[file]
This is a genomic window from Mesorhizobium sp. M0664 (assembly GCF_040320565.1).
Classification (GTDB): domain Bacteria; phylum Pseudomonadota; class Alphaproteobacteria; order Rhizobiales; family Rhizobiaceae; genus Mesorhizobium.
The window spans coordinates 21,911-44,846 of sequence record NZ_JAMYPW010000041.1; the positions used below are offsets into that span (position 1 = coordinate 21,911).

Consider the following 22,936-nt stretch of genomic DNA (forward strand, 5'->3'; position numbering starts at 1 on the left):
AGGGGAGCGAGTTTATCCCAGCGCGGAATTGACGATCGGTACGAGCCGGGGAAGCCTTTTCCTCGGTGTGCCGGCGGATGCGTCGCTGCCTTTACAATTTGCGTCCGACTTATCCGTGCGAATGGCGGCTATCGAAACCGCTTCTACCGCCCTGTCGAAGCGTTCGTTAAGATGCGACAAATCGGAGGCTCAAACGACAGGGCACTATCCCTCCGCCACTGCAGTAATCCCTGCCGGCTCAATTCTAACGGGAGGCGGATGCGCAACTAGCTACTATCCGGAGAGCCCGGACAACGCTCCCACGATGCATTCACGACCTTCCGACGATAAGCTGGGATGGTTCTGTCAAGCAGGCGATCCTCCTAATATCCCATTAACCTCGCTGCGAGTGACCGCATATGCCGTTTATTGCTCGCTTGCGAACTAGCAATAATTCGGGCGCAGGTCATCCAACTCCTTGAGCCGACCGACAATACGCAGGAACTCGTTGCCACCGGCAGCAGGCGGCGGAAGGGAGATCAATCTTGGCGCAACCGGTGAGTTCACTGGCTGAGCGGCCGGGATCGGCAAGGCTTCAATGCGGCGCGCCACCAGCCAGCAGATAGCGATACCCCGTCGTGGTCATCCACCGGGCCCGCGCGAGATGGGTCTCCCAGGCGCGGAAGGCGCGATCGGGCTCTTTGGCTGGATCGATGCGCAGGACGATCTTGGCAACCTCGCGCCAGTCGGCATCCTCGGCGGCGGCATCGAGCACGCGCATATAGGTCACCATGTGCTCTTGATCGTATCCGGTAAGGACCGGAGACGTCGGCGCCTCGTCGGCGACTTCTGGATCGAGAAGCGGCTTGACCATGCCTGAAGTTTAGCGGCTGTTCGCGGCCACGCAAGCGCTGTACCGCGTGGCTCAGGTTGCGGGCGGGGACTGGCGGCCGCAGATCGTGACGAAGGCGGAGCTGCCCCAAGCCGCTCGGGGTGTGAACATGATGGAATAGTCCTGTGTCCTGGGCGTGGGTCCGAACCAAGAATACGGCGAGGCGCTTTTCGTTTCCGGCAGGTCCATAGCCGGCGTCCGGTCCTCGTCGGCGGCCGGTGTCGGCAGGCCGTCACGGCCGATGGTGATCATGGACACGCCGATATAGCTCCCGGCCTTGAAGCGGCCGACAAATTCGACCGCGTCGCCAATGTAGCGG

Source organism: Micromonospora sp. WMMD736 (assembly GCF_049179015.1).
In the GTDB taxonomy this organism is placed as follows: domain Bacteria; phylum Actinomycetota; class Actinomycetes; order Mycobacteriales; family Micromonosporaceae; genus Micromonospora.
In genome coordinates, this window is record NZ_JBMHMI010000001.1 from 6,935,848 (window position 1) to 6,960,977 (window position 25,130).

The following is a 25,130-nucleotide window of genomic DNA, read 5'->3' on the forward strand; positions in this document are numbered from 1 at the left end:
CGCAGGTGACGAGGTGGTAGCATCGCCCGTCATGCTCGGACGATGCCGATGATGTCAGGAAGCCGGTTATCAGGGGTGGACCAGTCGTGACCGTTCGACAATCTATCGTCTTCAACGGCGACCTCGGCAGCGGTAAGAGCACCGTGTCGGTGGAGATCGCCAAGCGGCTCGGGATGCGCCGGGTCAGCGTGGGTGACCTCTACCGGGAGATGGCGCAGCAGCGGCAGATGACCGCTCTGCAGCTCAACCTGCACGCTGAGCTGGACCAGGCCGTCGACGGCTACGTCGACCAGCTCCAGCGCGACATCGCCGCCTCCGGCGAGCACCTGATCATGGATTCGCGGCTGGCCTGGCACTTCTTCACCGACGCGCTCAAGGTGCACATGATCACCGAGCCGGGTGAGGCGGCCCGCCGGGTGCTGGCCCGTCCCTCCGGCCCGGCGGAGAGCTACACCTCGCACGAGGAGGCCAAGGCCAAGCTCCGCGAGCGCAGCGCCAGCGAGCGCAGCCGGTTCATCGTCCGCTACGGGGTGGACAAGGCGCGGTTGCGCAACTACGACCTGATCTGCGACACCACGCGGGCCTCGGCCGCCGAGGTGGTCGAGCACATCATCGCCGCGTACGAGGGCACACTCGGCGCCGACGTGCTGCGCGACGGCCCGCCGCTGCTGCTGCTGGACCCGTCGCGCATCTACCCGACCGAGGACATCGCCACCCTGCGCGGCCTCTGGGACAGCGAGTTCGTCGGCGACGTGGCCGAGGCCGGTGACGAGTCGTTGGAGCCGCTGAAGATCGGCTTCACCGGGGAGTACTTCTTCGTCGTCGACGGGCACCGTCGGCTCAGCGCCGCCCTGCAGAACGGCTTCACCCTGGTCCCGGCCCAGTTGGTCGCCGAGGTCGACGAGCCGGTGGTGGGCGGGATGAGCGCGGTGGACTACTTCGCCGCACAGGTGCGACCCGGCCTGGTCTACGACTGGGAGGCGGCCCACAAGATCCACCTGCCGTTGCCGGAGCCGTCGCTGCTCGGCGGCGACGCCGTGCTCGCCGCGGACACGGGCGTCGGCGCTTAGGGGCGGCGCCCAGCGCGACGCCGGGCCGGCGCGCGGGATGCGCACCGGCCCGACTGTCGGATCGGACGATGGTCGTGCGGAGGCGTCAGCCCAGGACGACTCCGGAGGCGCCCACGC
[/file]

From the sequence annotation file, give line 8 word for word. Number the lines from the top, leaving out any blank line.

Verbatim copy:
In genome coordinates, this window is record NZ_JBMHMI010000001.1 from 6,935,848 (window position 1) to 6,960,977 (window position 25,130).